A medical worker sprays disinfectant on a resident before taking an x-ray and an oropharyngeal swab during a mass testing for the COVID-19 coronavirus at a park in Quezon City, suburban Manila on April 15, 2020. (Photo by Ted ALJIBE / AFP)

List of unsubstantiated COVID-19 treatments circulates online

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A photo of a list of purported symptoms and treatments for the novel coronavirus, which causes the disease COVID-19, has been shared hundreds of times in multiple posts on Facebook, Twitter and Instagram. The purported remedies include a daily dose of vitamins; exposure to sunlight; and a diet of alkaline foods. The claims are false; as of June 29, 2020, experts say there is no known cure for COVID-19; AFP has previously debunked hoax claims about the purported coronavirus symptoms and remedies.

The photo was published on Facebook here on June 22, 2020. It has been shared more than 200 times.

Screenshot of the misleading post taken on June 26, 2020

The photo purports to show COVID-19 treatments being used on “patients recovering from hospital” and other relevant information about the disease. 

The photo was shared on Facebook here, here and here, and on Twitter here.

It has also been shared hundreds of times by US-based social media users on Facebook here, and on Instagram here.

Health experts, however, say the claims are false.

'Hospital treatment' claim

Part of the text in the misleading photo reads: “GOODBYE CORONA VIRUS / INFORMATION FROM PATIENTS RECOVERING FROM HOSPITAL … / DAILY / 1. TAKE VIT C-1000 / 2. VITAMIN E / 3. 10:00 - 11:00 SUNLIGHT FOR 15-20 MINUTES. / 4. EGG ONE ITEM / 5. TAKE A REST / GET 7-8 HOUR MIN / 6. DRINK 1.5 L OF WATER DAILY AND EVERY MEAL SHOULD BE WARM (NOT COLD). / THAT’S WHAT WE DO AT THE HOSPITAL.”

This supposed treatment for COVID-19 is “outrightly wrong,” said Dr. Jason Alacapa, the chief executive officer of the Philippine nonprofit Innovations for Community Health.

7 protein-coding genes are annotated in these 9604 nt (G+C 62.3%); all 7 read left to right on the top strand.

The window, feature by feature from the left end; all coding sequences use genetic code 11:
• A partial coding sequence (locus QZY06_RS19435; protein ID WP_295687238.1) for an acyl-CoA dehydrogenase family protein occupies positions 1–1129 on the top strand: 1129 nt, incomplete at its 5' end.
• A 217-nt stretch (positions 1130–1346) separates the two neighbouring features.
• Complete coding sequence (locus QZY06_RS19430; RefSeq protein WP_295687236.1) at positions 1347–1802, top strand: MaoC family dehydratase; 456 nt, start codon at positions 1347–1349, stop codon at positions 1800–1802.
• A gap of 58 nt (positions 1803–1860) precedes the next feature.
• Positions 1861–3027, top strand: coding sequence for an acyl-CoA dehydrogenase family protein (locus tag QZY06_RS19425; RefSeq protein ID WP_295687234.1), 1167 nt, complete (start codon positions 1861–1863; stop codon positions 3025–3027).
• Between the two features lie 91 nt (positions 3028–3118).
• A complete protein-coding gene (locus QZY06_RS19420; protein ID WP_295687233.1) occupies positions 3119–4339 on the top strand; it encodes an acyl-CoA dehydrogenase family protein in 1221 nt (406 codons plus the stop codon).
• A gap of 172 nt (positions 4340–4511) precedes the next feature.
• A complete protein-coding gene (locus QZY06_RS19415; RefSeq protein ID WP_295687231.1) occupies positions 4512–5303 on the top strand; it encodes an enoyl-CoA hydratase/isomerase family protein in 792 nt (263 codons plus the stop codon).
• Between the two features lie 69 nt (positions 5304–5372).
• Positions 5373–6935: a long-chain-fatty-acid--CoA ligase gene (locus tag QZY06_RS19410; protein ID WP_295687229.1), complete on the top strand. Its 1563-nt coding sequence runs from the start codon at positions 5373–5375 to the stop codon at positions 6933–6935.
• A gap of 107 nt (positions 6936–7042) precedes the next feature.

“These are generic recommendations to help improve overall health,” Alacapa told AFP in a Facebook message on June 27, 2020. Their benefits are “non-specific to coronavirus infection,” he said. “Anyone could do them.”

The World Health Organization (WHO) also refuted the claims.

“Consuming eggs, exposure to sunlight, warm meals and vitamins do not kill the coronavirus,” a WHO Philippines representative told AFP in an email on June 28, 2020. “The best way to protect yourself against the new coronavirus is to keep at least 1 meter away from others and to wash your hands frequently and thoroughly.”

As of June 29, 2020, international health authorities say that no treatment has yet been proven to effectively treat COVID-19.

“While some western, traditional or home remedies may provide comfort and alleviate symptoms of mild COVID-19, there are no medicines that have been shown to prevent or cure the disease,” the WHO states here. “WHO does not recommend self-medication with any medicines, including antibiotics, as a prevention or cure for COVID-19.”

The US Centers for Disease Control and Prevention (CDC) also notes here that “there are no drugs or other therapeutics” that have been approved for treating COVID-19. 

“Current clinical management includes infection prevention and control measures and supportive care, including supplemental oxygen and mechanical ventilatory support when indicated,” the agency adds. 

'Alkaline food diet' claim

The text in the photo also states: “THE PH FOR THE CORONARY VIRUS (sic) VARIES FROM 5.5 TO 8.5 / WHAT WE NEED TO DO, TO DEFEAT THE CORONARY VIRUS, IS TO CONSUME MORE ALKALINE FOODS ABOVE THE VIRUS’S PH LEVEL.”

This too is false. Health experts say there is no evidence that eating alkaline foods can prevent or cure COVID-19, as reported by AFP here.

'COVID-19 symptoms'

The latter part of the post states: “HOW DID YOU KNOW YOU HAD A CORONAVIRUS? / 1. ITCHING IN THE THROAT / 2. DRY THROAT / 3. DRY COUGH / 4. HIGH TEMPERATURE / 5. SHORTNESS OF BREATH / 6. LOSS OF SMELL AND TASTE”.

This claim is misleading; COVID-19 symptoms vary widely and some patients never develop symptoms, experts say.

“Several studies have documented SARS-CoV-2 infection in patients who never develop symptoms (asymptomatic) and in patients not yet symptomatic (pre-symptomatic),” the CDC states here. SARS-CoV-2 is the name of the virus that causes COVID-19.

As of June 28, 2020, the Philippine health department says there were at least 898 asymptomatic cases of COVID-19 in the country.